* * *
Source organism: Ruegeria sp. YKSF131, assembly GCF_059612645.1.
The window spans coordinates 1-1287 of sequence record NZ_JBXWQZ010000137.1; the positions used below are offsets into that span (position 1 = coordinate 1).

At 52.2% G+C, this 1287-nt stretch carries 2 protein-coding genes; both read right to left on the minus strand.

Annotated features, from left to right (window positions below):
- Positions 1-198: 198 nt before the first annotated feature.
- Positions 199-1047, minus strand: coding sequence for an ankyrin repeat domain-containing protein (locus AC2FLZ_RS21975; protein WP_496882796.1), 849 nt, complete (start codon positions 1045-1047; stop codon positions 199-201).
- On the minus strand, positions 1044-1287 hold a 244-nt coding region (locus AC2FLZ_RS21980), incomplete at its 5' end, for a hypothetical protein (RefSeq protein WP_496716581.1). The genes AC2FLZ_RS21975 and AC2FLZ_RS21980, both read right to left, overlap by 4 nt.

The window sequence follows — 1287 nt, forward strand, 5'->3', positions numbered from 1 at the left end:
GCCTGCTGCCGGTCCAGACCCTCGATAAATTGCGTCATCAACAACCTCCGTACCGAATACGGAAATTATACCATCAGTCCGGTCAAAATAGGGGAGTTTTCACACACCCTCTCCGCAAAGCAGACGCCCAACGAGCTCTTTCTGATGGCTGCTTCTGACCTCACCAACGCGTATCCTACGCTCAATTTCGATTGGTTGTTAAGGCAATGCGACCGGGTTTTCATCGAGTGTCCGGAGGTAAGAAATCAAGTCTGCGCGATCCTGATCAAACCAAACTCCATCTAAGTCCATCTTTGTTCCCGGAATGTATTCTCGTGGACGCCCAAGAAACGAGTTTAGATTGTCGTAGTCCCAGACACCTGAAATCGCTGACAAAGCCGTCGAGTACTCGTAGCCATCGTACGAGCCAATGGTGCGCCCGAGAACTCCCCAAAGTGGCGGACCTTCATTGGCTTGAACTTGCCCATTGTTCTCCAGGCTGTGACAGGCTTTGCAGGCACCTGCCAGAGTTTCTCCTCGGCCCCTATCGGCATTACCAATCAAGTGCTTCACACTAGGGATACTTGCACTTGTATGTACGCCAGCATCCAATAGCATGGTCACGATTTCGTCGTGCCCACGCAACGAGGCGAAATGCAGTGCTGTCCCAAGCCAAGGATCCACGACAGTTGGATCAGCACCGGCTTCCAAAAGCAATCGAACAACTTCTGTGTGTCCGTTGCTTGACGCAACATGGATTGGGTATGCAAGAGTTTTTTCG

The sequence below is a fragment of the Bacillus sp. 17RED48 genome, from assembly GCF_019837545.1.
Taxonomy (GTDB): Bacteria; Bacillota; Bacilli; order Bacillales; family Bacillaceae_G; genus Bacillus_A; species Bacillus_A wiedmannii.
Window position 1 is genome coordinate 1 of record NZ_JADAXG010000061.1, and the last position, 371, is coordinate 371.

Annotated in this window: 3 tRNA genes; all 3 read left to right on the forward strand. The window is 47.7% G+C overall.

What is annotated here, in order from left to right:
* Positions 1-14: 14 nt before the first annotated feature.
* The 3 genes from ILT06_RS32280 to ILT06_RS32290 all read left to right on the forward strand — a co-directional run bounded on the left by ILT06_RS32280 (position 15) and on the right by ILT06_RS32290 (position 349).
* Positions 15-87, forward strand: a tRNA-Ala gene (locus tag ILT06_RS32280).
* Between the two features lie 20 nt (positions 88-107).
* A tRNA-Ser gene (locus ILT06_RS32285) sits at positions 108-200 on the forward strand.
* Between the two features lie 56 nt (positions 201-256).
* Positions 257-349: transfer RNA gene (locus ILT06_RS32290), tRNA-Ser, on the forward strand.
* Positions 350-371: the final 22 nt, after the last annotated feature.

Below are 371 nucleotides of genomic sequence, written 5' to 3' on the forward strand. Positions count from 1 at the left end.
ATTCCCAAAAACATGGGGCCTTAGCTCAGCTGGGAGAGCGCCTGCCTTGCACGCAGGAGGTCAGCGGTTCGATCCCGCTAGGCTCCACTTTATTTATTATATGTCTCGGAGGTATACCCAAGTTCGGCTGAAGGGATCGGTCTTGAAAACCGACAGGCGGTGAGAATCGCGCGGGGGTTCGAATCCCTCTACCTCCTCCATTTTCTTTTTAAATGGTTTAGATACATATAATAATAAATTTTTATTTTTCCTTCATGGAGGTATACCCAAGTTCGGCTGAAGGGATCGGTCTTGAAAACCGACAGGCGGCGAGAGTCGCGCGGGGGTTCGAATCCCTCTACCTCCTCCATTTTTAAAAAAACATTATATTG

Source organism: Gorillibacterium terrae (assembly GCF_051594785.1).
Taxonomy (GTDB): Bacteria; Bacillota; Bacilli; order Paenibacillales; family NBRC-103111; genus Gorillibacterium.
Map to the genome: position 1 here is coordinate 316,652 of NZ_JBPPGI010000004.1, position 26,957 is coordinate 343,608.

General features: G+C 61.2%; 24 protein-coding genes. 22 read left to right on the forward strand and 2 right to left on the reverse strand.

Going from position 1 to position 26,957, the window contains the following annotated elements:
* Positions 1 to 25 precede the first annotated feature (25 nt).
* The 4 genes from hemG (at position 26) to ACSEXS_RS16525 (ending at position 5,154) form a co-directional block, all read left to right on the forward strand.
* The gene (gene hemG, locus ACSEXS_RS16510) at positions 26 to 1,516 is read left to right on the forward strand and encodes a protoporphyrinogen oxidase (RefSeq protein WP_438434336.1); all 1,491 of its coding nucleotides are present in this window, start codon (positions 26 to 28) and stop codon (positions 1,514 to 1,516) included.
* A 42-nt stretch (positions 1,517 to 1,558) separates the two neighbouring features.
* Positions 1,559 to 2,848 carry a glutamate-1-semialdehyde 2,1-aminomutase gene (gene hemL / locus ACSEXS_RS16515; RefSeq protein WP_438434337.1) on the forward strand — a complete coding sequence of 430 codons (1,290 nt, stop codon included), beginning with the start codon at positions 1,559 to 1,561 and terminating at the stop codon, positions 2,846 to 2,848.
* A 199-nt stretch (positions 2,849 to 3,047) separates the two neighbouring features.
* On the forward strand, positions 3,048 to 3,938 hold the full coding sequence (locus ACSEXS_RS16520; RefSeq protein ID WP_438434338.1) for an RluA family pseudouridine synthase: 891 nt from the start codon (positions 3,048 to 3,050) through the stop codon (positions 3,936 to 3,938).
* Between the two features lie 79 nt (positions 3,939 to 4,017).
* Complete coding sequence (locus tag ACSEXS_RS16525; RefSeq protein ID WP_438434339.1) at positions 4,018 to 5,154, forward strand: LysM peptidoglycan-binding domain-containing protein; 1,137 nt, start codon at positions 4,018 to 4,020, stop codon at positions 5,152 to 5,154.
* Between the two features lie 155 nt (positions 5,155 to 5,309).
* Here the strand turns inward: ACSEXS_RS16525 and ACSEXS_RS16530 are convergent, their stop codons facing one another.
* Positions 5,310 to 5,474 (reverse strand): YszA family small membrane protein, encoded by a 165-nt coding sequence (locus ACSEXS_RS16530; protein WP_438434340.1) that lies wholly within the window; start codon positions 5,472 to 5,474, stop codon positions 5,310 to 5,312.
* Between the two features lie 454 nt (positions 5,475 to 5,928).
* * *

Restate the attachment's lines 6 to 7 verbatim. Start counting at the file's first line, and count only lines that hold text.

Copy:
- Positions 199-1047, minus strand: coding sequence for an ankyrin repeat domain-containing protein (locus AC2FLZ_RS21975; protein WP_496882796.1), 849 nt, complete (start codon positions 1045-1047; stop codon positions 199-201).
- On the minus strand, positions 1044-1287 hold a 244-nt coding region (locus AC2FLZ_RS21980), incomplete at its 5' end, for a hypothetical protein (RefSeq protein WP_496716581.1). The genes AC2FLZ_RS21975 and AC2FLZ_RS21980, both read right to left, overlap by 4 nt.